Hi everyone! I’m Cara from caraquilts and I wanted to share with you an idea for all those wonderful mini charm packs or petites fours from the Moda Bake Shop Sampler. This project is quick and doesn’t take a huge investment, and with the pieced border looks way more difficult than it is.Which makes it great to make with the fabrics that are maybe out of your normal range or your favorites.

-mini Whimsy charm pack (2.5” squares)
-matching Whimsy charm pack (5” squares)
-½ yd cream (borders)
-1/2 yd outer border
-1/4 yd binding

Please read all the directions first.
Cut from each of 40 charm squares (4) 1.25 strips.
-From one of the strips cut two 1.25”*2.50”
-Sub cut the other two strips into 1.25”*4”
-Set aside the remaining 1.25*5” strip for the pieced inner border.
Separate the pieces into a light and dark pile. It doesn’t matter if the charms are really dark or light, this will just help you keep from having blocks that you can’t tell the difference in the fabrics.
Sew one 1.25*2.5 strips to either side of the mini charm making. Press away from the center.

Add the 1.25*4” strips and press away. Repeat with the remaining mini charm pieces until you have all 40 sewn and measuring 4″ square.

Because the mini packs only have 40 squares you will need to make up two blocks somehow. I sewed together 5 of the extra strips and pressed well. I then trimmed to 4”. This left me with 4 strips .75” finished and one just a scrap showing. You could also cut down two of your favorite charms from the charm pack which has 42 squares. Which ever you prefer.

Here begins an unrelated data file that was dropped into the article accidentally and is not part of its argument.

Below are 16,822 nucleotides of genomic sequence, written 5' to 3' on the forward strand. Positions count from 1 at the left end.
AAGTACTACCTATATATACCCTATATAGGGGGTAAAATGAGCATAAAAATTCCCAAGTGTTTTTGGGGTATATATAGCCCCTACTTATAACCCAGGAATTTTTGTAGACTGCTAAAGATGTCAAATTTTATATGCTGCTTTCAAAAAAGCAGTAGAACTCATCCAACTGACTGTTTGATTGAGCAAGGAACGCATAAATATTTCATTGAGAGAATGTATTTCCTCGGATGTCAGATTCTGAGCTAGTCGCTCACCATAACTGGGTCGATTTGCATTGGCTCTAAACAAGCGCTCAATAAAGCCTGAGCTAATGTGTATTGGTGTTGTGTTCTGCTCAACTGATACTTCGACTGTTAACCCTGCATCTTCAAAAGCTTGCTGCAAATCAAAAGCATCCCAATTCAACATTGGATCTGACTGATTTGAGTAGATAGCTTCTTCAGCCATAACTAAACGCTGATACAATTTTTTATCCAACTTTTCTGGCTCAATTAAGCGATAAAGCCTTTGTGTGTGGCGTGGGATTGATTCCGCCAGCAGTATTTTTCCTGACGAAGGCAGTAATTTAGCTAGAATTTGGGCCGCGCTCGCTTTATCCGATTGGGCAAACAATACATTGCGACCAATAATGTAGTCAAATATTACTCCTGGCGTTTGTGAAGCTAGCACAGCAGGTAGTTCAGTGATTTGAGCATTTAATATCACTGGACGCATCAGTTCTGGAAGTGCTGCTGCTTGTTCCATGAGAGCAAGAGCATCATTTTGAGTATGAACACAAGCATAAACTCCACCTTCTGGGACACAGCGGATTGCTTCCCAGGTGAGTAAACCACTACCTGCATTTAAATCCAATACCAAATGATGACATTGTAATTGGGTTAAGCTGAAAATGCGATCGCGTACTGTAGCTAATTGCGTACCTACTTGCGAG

Arrange the blocks into a pleasing layout. Mine is 7×6. Sew together rows and then sew the rows together.

Measure your top so far. It should be roughly 22”*26”.

Cut your inner borders 1.25” by Width of Fabric (WOF). Sub cut to fit the short side of your top. Sew and press away. Measure and sub cut your long side border. Sew on and press away from the center.

For the pieced inner border take the set aside 1.25*5 strips and sew them into two long strips, sewing along the 5” sides. Sew pairs together, and then sew the pairs together, and so on until you have two long strips. Take care to sew them as accurately as possible; there isn’t any real wiggle room to clean up the edges. Press well, all in one direction.

Now you are going to cut the 5” wide long strips into 1.25” strips.
This is the pieced border that looks so small but you never handled any of those tiny pieces. As before measure and sew on your borders. You will cut off a couple of the end pieces on both the short and long sides. Sew on and press so that pieced border is flat. Press toward  the cream border.

Again measure and cut 1.25”*WOF for the next border. Attach as before, press away from the pieced border.

At this point your quilt is about 29”*26”.

Cut 3.50” x WOF for the outer border. Measure the quilt top and cut the long borders first. Sew on and press away from center. Measure and cut down the remaining side. Sew on the border and press away. You should have a quilt top measuring 36” x 33”

Now the basting, quilting and binding! And you’re done!

One 36″x33″ quilt which would be great for a new born, or as a wall hanging or table topper! When beautiful fabrics are displayed it really can be anything!